Study Says Dredging at Conowingo Would Cost a Lot, Help Little

Nov 13, 2014

The Conowingo Dam taken on December 15, 2012
Credit Chesapeake Bay Program via flickr

A coalition of mostly rural Eastern Shore counties has argued in recent months that dredging the silt trapped behind Conowingo Dam on the Susquehanna River would solve many of the Chesapeake Bay’s problems and save them the cost of an expensive clean-up.

But a state and federal task force that has been studying the problem for three years released a report Thursday that said dredging is more expensive than it’s worth. It would cost between $48 million and $267 million just to dredge a year’s worth of sediment—about 3 million pounds. That wouldn’t make a dent in the mess that’s already there and it wouldn’t make much difference to the bay, either.

“We saw very minor temporary improvements to water quality in Chesapeake Bay from even these large amounts of sediment being removed,” Anna Compton, a biologist with the Army Corps of Engineers, said during a conference call.

She said the task force, comprising scientists from Corps, Maryland’s departments of Natural Resources and the Environment, the EPA’s Chesapeake Bay Program and Nature Conservancy, used multiple computer models to reach its conclusions.

But Jim Simpson, whose recent report for the Maryland Public Policy Institute called for massive dredging behind the dam, scoffed at the findings. He said the pile of sediment is an obvious and glaring problem that “nobody wants to do anything about.”

“So they come up with plans to do something else. So they can say they’re doing something when they’re really doing nothing,” he said.

Simpson, who also writes for the Breitbart Report and other conservative
publications, said the dam’s ability to trap sediment has been lost. Restore that ability by dredging, he said, and the problem would be solved. Downstream communities wouldn’t have to spend millions to upgrade sewage treatment plants, homeowners wouldn’t have to upgrade their septic systems and farmers wouldn’t have to be as careful with nutrients running off their fields.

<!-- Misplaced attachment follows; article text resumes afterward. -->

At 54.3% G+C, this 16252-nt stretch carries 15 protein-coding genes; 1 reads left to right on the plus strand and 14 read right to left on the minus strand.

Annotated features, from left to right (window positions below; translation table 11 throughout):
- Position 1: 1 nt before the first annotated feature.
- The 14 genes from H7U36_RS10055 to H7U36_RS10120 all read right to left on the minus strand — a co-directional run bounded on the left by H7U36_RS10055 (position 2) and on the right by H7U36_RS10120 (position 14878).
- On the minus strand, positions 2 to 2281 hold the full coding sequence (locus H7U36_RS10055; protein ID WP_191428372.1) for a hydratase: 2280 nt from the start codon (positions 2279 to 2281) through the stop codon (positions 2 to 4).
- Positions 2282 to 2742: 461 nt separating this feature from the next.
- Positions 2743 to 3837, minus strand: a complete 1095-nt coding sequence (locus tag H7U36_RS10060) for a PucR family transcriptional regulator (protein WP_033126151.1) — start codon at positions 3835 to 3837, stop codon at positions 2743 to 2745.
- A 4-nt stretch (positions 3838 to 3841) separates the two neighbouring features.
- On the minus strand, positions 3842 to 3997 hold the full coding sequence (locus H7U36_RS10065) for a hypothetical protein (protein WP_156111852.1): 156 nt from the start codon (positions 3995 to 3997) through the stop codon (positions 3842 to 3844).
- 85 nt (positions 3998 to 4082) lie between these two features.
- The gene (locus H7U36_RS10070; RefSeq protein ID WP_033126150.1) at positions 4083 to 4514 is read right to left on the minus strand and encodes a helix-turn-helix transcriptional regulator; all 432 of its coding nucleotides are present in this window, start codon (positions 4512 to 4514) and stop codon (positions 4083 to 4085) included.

Yet Compton, from the Army Corps, said it would cost $3 billion to dredge back to mid-1990 levels. And the sediment would just pile up again unless something is done to reduce the flow from upstream.

Governor Elect Larry Hogan, who raised the Conowingo issue frequently during the campaign, told the Baltimore Sun he hadn’t read the report, but called the Corps of Engineers a biased source of information.

The Conowingo dam, built in the 1920s, has kept nearly 200 million tons of
sediment from reaching Chesapeake Bay. But the dam has reached what the
scientists call “dynamic equilibrium.” The muck is piled up so high, the dam no longer can hold it back. What comes down the river flows straight through the sluice gates.

Scientists and others had feared that violent storms, like Tropical Storm Lee in 2011, would scour vast amounts of sediment from the pool behind the dam and hurl it into the bay, choking out aquatic life. But the study found that only a small percentage of the plume of sediment visible after that storm and others came from immediately behind the dam. The rest came from farther upstream.

And the Susquehanna wasn’t the only river with a sediment plume, said Bruce Michael, the Maryland Department of Natural Resources’ representative on the task force. They showed up in all of the bay’s tributaries.

“That sediment actually falls out of the water column,” he said. “And even though there is a short term impact with the sediment as it moves downstream it falls out fairly quickly.”

In addition, he said, the sediment from Conowingo and the other hydropower dams on the lower Susquehanna—Holtwood and Safe Harbor—affects only a small portion of the Upper Bay. The problems in other tributaries and throughout the rest of the bay can be attributed to local conditions.

“So we certainly would expect that most of the local jurisdictions would continue to have implementation plans to see the local responses in their tributaries and streams and rivers,” he said.

Meanwhile, Exelon, which owns the dam, has been granted a one year extension on its operating license and has promised to foot the cost of more extensive monitoring of the sediments and water quality.